To pass a law, the assent of both chambers and the Emperor is required, so that the latter has two votes to one in the legislative deliberations.

All the proposed laws concerning Alsace-Lorraine are first submitted to the Prussian ministry, which gives its opinion thereon from the standpoint of the interest of Prussia. Only when

that interest is fully protected, can a law be passed in Alsace-Lorraine.

Germany has chosen to lay great stress on the concession of three votes to Alsace-Lorraine in the Federal Council; but these three votes must, according to the constitution, receive their instructions from the Statthalter, who is an official appointed by the Emperor and may be removed by him at any moment. So that these votes are absolutely at the disposal of the King of Prussia, German Emperor.

Herr von Bethmann-Hollweg, with his customary cynical frankness, has not hesitated to emphasize this dependence upon the King of Prussia of Alsace-Lorraine's representatives in the Bundesrat. Being questioned in the Prussian parliament concerning the danger of the grant by the Empire of this representation, the Chancellor declared explicitly that that danger did not exist because the Emperor controlled the votes.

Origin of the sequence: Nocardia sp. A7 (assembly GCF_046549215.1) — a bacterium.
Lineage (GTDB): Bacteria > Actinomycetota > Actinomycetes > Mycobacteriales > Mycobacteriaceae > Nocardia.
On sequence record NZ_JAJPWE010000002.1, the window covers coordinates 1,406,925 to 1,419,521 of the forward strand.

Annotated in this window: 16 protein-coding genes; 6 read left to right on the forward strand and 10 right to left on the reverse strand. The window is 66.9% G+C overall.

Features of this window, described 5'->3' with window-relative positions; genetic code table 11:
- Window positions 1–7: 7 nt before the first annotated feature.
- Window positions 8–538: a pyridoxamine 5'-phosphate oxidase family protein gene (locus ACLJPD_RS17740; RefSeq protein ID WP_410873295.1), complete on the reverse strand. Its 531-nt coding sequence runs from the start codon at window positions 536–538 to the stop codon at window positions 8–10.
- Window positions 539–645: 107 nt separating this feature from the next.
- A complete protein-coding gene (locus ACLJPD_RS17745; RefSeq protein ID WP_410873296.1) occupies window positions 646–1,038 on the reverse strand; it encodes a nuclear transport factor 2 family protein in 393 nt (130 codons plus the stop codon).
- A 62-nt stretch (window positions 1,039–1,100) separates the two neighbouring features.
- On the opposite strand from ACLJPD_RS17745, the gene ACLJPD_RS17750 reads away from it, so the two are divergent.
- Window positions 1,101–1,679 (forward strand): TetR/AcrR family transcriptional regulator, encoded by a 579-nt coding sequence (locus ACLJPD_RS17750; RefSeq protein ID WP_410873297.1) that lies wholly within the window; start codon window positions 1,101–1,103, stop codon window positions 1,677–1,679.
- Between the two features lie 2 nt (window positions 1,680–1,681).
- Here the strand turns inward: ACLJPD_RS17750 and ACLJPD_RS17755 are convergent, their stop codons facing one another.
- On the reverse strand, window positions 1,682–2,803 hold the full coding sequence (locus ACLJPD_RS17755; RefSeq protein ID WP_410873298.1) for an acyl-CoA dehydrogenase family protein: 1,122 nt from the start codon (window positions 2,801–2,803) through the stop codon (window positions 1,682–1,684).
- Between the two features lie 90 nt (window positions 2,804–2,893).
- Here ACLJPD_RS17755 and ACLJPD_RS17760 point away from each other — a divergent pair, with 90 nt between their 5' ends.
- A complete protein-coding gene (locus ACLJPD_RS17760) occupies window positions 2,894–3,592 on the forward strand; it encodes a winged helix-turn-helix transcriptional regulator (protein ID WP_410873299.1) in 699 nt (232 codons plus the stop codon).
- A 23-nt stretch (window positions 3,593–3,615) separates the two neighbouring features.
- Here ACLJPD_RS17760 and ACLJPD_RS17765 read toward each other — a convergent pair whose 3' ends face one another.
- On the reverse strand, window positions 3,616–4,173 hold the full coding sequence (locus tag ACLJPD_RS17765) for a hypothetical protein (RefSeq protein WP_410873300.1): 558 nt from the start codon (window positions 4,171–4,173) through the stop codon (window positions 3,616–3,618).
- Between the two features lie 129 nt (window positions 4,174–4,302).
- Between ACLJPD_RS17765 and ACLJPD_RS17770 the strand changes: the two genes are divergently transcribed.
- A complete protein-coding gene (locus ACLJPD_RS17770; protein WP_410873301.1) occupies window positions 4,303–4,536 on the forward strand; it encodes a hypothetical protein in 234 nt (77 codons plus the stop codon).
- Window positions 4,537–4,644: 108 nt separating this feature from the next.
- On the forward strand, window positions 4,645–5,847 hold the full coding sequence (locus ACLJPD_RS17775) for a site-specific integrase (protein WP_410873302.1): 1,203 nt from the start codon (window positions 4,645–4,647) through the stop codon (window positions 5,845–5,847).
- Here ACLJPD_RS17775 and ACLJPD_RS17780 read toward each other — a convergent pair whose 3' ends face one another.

When I, in my turn, took the liberty of interpellating the government of Alsace-Lorraine concerning this assertion of Herr von Bethmann-Hollweg, Von Bulach, the Secretary of State, replied in the first place that he did not know whether the assertion was accurately reported by the press; and when, a few days later, I laid before the First Chamber the official report of the Prussian Assembly, in which the Chancellor had made his declaration, poor Herr von Bulach could think of no other reply than, 'There must be some mistake.' But, despite my urgent and repeated questions, he was very careful to do nothing to clear up the alleged mistake.

The tension between the people and the government became greater after it was perceived that the new constitution was in reality only a vulgar fraud.

A few incidents soon made it plain that the gulf between the sentiments of the Germans and those of the Alsace


Lorrainers, far from being filled, was growing wider and wider.